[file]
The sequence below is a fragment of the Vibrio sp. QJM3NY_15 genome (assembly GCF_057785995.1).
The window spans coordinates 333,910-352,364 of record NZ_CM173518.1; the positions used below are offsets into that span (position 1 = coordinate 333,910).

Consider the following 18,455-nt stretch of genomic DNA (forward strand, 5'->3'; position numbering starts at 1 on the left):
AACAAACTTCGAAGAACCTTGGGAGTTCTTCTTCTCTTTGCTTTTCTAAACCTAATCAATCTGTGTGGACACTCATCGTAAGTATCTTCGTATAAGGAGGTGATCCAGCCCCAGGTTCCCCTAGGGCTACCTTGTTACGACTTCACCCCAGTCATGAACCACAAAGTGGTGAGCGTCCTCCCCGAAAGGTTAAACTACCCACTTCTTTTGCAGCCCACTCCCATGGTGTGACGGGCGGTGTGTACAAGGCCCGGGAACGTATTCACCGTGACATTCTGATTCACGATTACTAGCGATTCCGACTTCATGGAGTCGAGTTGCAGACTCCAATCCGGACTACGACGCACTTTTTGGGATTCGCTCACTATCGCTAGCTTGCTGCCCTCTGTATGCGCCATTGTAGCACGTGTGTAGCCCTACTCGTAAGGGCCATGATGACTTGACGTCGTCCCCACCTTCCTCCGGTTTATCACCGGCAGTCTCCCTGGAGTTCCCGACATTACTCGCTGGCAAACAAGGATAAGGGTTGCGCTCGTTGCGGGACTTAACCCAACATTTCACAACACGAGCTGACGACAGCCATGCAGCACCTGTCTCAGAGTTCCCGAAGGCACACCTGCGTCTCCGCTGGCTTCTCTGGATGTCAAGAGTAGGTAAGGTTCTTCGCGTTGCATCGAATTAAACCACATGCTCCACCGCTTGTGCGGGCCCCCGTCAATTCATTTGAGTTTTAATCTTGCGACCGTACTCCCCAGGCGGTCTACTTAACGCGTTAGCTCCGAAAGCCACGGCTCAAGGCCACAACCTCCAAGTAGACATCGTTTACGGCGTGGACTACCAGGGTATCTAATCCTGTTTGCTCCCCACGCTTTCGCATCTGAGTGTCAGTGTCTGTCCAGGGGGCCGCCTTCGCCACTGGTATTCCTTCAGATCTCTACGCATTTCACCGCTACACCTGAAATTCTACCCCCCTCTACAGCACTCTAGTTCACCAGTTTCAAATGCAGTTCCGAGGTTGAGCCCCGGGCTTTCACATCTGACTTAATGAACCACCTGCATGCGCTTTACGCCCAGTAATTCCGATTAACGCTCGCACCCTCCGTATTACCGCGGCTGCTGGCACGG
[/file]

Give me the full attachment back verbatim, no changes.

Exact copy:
The sequence below is a fragment of the Vibrio sp. QJM3NY_15 genome (assembly GCF_057785995.1).
The window spans coordinates 333,910-352,364 of record NZ_CM173518.1; the positions used below are offsets into that span (position 1 = coordinate 333,910).

Consider the following 18,455-nt stretch of genomic DNA (forward strand, 5'->3'; position numbering starts at 1 on the left):
AACAAACTTCGAAGAACCTTGGGAGTTCTTCTTCTCTTTGCTTTTCTAAACCTAATCAATCTGTGTGGACACTCATCGTAAGTATCTTCGTATAAGGAGGTGATCCAGCCCCAGGTTCCCCTAGGGCTACCTTGTTACGACTTCACCCCAGTCATGAACCACAAAGTGGTGAGCGTCCTCCCCGAAAGGTTAAACTACCCACTTCTTTTGCAGCCCACTCCCATGGTGTGACGGGCGGTGTGTACAAGGCCCGGGAACGTATTCACCGTGACATTCTGATTCACGATTACTAGCGATTCCGACTTCATGGAGTCGAGTTGCAGACTCCAATCCGGACTACGACGCACTTTTTGGGATTCGCTCACTATCGCTAGCTTGCTGCCCTCTGTATGCGCCATTGTAGCACGTGTGTAGCCCTACTCGTAAGGGCCATGATGACTTGACGTCGTCCCCACCTTCCTCCGGTTTATCACCGGCAGTCTCCCTGGAGTTCCCGACATTACTCGCTGGCAAACAAGGATAAGGGTTGCGCTCGTTGCGGGACTTAACCCAACATTTCACAACACGAGCTGACGACAGCCATGCAGCACCTGTCTCAGAGTTCCCGAAGGCACACCTGCGTCTCCGCTGGCTTCTCTGGATGTCAAGAGTAGGTAAGGTTCTTCGCGTTGCATCGAATTAAACCACATGCTCCACCGCTTGTGCGGGCCCCCGTCAATTCATTTGAGTTTTAATCTTGCGACCGTACTCCCCAGGCGGTCTACTTAACGCGTTAGCTCCGAAAGCCACGGCTCAAGGCCACAACCTCCAAGTAGACATCGTTTACGGCGTGGACTACCAGGGTATCTAATCCTGTTTGCTCCCCACGCTTTCGCATCTGAGTGTCAGTGTCTGTCCAGGGGGCCGCCTTCGCCACTGGTATTCCTTCAGATCTCTACGCATTTCACCGCTACACCTGAAATTCTACCCCCCTCTACAGCACTCTAGTTCACCAGTTTCAAATGCAGTTCCGAGGTTGAGCCCCGGGCTTTCACATCTGACTTAATGAACCACCTGCATGCGCTTTACGCCCAGTAATTCCGATTAACGCTCGCACCCTCCGTATTACCGCGGCTGCTGGCACGG